Getting Started

This guide gets you started programming with Open3D. The basic tools you need are git, CMake, and a non-ancient C++ compiler that supports C++11, such as gcc 4.8+, Visual Studio 2015 update 3+, or XCode 8.0+. If you want to install the Python binding, make sure you have Python 2.7 or 3.5+ installed.

Compiling from source

Download source code from the repository.

git clone https://github.com/IntelVCL/Open3D

Ubuntu

Run the following commands to install the dependencies and use CMake to build the project.

util/scripts/install-deps-ubuntu.sh
mkdir build
cd build
cmake ../src
make -j

Install Python binding module by running the following script.

cd util/scripts
./install.sh

Tip

To uninstall the open3d module, use uninstall.sh.

OS X

To compile from the terminal, follow the last section for Ubuntu but replace install-deps-ubuntu.sh with install-deps-osx.sh. We use homebrew to manage dependencies. Follow the instructions from the script.

Alternatively, if you want to use Xcode IDE, run:

util/scripts/install-deps-osx.sh
mkdir build-xcode
cd build-xcode
cmake -G Xcode ../src
open Open3D.xcodeproj/

Windows

On Windows, only Visual Studio 2015 update 3 and newer are supported since Open3D relies heavily on C++11 language features. For easy compilation, we have included source code of all dependent libraries in the src/External folder.

You can use the CMake GUI as shown in the following figure. Specify the directories, click Configure and choose the correct Visual Studio version (e.g., Visual Studio 14 2015 Win64), then click Generate. This will create an Open3D.sln file in your build directory.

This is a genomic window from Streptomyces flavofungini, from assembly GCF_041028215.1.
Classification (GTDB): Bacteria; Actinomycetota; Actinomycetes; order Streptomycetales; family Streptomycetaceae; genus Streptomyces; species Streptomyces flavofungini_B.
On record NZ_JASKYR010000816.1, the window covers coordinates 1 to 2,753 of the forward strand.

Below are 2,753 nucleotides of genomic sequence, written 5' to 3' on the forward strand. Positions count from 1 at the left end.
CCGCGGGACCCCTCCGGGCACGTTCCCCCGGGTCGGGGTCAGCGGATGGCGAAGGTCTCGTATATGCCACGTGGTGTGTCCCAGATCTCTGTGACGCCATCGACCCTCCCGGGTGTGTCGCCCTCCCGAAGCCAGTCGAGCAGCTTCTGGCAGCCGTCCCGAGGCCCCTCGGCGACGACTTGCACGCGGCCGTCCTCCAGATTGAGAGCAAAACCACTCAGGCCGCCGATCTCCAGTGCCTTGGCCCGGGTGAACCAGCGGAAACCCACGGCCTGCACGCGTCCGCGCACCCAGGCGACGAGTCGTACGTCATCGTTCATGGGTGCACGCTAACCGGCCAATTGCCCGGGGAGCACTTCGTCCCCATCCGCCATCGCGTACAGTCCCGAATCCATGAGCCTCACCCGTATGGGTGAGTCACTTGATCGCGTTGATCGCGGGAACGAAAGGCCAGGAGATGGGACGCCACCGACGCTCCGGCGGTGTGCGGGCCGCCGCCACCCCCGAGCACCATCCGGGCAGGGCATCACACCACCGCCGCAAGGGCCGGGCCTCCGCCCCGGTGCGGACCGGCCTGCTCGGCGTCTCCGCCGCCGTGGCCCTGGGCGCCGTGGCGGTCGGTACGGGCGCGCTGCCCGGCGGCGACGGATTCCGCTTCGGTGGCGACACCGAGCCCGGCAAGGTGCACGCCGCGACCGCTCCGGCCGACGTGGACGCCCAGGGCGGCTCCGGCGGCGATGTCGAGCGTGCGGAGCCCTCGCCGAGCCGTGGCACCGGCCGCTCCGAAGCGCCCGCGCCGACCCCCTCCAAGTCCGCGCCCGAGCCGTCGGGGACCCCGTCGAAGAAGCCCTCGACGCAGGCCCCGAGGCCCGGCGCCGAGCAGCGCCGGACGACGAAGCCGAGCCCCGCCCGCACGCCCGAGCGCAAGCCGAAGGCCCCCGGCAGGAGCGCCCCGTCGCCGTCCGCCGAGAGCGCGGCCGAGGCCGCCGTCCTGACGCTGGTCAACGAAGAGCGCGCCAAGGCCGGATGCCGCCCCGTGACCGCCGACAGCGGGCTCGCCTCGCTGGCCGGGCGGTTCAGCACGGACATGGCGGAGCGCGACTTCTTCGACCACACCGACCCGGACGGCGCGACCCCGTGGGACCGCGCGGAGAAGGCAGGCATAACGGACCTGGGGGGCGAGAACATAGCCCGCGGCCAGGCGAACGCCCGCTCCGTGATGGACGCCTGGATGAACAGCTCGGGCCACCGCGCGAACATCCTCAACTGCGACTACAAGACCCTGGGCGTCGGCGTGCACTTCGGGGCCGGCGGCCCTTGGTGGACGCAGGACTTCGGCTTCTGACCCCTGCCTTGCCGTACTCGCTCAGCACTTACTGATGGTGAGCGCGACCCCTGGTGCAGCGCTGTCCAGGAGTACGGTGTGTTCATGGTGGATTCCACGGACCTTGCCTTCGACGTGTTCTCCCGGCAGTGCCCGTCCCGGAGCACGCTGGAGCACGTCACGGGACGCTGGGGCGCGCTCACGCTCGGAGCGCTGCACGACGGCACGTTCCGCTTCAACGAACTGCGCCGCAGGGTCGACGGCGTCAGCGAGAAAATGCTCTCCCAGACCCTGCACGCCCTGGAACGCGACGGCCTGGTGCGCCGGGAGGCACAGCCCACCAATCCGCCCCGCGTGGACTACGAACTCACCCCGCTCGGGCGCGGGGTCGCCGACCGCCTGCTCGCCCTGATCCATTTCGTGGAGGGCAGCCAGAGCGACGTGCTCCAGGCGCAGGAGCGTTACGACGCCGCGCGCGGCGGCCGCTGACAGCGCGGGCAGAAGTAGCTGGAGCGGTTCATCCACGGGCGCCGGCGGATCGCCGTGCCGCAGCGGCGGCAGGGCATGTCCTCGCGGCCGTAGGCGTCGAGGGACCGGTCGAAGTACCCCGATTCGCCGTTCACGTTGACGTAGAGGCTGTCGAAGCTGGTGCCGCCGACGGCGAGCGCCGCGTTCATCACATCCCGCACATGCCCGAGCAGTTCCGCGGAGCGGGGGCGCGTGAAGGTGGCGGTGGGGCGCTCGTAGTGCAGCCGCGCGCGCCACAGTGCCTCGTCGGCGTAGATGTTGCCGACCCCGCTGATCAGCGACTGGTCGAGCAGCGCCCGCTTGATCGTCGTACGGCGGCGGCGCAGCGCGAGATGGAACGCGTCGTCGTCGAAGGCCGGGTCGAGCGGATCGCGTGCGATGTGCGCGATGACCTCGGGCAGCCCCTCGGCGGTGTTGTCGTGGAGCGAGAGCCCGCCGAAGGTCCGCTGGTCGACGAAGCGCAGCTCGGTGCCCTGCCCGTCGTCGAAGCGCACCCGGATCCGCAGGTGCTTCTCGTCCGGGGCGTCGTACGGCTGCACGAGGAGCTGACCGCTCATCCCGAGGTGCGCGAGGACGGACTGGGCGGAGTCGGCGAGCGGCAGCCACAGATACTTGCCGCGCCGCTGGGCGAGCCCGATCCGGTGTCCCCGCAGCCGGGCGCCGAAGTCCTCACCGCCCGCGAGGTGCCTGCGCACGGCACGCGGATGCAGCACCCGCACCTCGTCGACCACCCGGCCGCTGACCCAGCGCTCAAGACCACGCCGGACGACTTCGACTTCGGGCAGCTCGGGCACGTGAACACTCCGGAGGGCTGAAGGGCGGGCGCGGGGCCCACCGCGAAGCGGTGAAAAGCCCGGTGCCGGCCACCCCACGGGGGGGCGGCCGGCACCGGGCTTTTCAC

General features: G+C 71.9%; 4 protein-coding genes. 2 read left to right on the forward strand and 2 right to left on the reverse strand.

_images/cmake_windows.png

Alternatively, this file can be generated by calling CMake from the console:

mkdir build
cd build
cmake -G "Visual Studio 14 2015 Win64" ../src

Error

cmake may fail to find PYTHON_EXECUTABLE. In this case, please specify the path manually.

Open Open3D.sln file with Visual Studio, change the build type to Release, then rebuild the ALL_BUILD target.

Install the Python module by building the INSTALL target.

_images/python-install-windows.png

This will show

-- Install configuration: "Release"
-- installing: [PATH_TO_OPEN3D_PYTHON_MODULE].pyd

Simply deleting [PATH_TO_OPEN3D_PYTHON_MODULE].pyd to uninstall the module.

Running Open3D tutorials

Importing open3d module

For quick sanity check, try importing the library from the python interactive shell:

python

>>> import open3d

Error

If there is an issue, check whether the Python version detected by cmake (see log from cmake) and the Python version for command line environment (type python -V). They should match. If it is not, please follow Python binding in docs. In addition, python binding issue on Github repository has helpful notes from Open3D users.

Python tutorials

A complete set of Python tutorials and testing data will also be copied to demonstrate the usage of Open3D Python interface. For example, tutorial Basic/rgbd_redwood.py can be run with:

cd lib/Tutorial/Basic
python rgbd_redwood.py

It reads a pair of RGB-D images and visualizes them.

_images/redwood_rgbd.png

It then transforms the RGB-D image into a point cloud, then renders the point cloud using Open3D visualizer.

_images/redwood_pcd.png

The Python code is quite straightforward, and the detailed explanation can be found in Redwood dataset. You may further experiment with different tutorials or check out the complete tutorial list in the Tutorial page.

Note

Open3D’s Python tutorial utilizes some external packages: numpy, matplotlib, opencv-python. OpenCV is only used for reconstruction system. Please read util/scripts/install-deps-python.sh for installing these packages.